Bits of broken pottery are usually found ashore at many places all along the littoral states of Indian Ocean. This depicts history, revealing itself for any carbon testing to reach a conclusion; IOR (Indian Ocean region) is a single contiguous region since centuries.

It is just the beginning of this century and many countries are already out of competition in the maritime race. In the Indian Ocean, all this started with China’s Malacca dilemma and contestation of line ‘dash-o-nine’, India’s fear of the ‘string of pearls’, the USA’s pivot of Asia and Pakistan’s coming out of sea blindness through the lens of Gwadar. India thinks itself as the net security provider in IOR with a blue water navy and a huge seaboard.

Pakistan navy is also no more a brown water force, it is a well-acclaimed regional navy and is growing with every passing day (anti-piracy operations of Pakistan navy deep in international waters had gained quite the accolades from all and sundry). In any future Sino-Indian rivalry in Indian Ocean, Pakistan will be the key factor and Pakistan navy the equaliser. The Pakistani naval fleet is designed to achieve the same as a lean and smart machine. If the coming rivalry opens up here, India will definitely have few surprises in the brown waters quickly turning blue.

What is the Sino-Indian rivalry all about as far as the maritime manifestation is concerned? This is very important to understand. There are three main players playing the roulette; China, India and USA. China offered India to join BRI, as a natural partner to this regional and trans-regional arrangement, India not only refused but started countering the initiative. Even as late as 2019, China wanted India to join, then came the abrogation of article 370 and 35A which made both China and Pakistan apprehensive to Indian intentions beyond the red lines. This triggered the Ladakh crisis and the start of rivalry in IOR as a consequence.

General Bipin Rawat has said that other options are on the table if dialogue fails with China on Ladakh. These other options are to hit where India thinks that it is strong. This is IOR, specially the seaboard defended by Pakistan navy. If the situation deteriorates, a naval war in Arabian Sea is not really out of the question. China’s declaration of a maritime arc from Persian Gulf through the strait of Malacca to the sea of Japan as the new maritime silk route has already unhinged the strategic thinkers of USA, who strongly believe that USA cannot allow any one power or coalition to dominate the Eurasian landmass (Mackinder laughing).

The professionalism, training and the history of combat with India of the Pakistan Navy stands testimonial that big brother will be soon in for surprises. The 496 ships (all types) of Chinese navy with 2 aircraft carriers will not be bystanders if the US moves its naval assets in IOR. The term ‘superpower’ is going to be redefined as now the peer competition will be in the domains and spheres known as the global commons. The high sea, atmosphere, Antarctica and space were the global commons as the world knows; China has redefined two others, the internet, with digital/cyber space and the inflow and outflow of rare earth metals. So we might be seeing the emergence of the first global power of the world soon.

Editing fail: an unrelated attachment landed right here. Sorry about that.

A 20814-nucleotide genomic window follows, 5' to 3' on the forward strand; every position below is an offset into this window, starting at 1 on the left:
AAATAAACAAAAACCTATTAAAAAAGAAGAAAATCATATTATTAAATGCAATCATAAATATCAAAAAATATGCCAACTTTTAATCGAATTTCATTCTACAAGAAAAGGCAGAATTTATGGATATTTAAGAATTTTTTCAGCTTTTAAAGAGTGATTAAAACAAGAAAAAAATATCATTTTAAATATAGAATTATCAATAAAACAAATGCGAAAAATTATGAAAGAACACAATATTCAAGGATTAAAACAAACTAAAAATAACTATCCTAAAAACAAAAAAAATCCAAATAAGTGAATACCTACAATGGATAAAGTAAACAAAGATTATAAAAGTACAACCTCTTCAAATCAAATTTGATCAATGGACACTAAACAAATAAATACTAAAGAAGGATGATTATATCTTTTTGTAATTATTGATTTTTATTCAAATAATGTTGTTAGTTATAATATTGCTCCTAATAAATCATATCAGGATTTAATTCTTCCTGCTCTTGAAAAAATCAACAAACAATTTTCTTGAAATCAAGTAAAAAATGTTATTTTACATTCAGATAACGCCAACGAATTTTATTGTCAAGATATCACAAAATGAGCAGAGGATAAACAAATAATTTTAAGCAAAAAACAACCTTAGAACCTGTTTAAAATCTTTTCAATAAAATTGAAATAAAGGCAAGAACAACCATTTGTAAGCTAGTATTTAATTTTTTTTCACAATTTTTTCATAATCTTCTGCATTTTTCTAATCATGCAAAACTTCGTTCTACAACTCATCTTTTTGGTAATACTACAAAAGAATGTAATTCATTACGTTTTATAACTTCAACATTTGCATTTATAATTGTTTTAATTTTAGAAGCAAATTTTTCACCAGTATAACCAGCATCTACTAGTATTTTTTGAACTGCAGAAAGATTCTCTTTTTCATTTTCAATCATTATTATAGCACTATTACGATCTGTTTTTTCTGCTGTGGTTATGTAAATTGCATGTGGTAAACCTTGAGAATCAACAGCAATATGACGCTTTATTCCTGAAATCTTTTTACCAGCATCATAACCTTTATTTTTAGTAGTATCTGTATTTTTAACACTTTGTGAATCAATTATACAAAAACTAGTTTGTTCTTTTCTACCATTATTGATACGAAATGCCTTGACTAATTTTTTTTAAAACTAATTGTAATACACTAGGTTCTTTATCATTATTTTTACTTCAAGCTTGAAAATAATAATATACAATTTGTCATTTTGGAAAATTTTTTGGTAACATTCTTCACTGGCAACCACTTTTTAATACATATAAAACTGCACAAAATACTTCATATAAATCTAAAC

No one except India wants to be on the wrong side of history, not even the United States. Any maritime power has to have a potent geography, maritime bent of its leaders, ship-building capacity, size of seafaring population, significant ports, merchant vessels and a strong navy. Pakistan has all of this now, less the enhancement of merchant vessels. The recent maritime policy given by the government amply covers this aspect as well.

There are a number of French and British colonial islands in Indian Ocean which also makes them interesting players in any future competition. USA’s naval bases are in Djibouti, Diego Garcia and Bahrain (CENTCOM). Indian naval bases are at Visakhapatnam, east coast Mumbai, Andaman and Nicobar Islands. India is making another base at Lakshadweep Islands near Western Ghats. Since 1992, India has been conducting naval exercises with the USA with the name of “Malabar”. The name itself depicts which part of Indian Ocean India is interested in, the Western Ghats and beyond, obviously towards Persian Gulf and Africa. Japan also joined the Malabar exercises later on, along with Australia, thereby making this annual naval exercise a precursor to the formation of QUAD which is the geo- strategic alignment of states concerned with China’s potential challenge to their interests.

As China-India competition is expanding into the Indian Ocean, therefore all three, Pakistan, China and India are more maritime focused than in the past. The manifestation of this is the weakening of Indian alliance system by China through making the entire littorals, the strategic partner one way or the other. Therefore, the illusion of India being a net security provider has gone in thin air. General Bipin Rawat can pick his monocle and see if there are more options on the table under the deck prism, if not, take a gig and come along.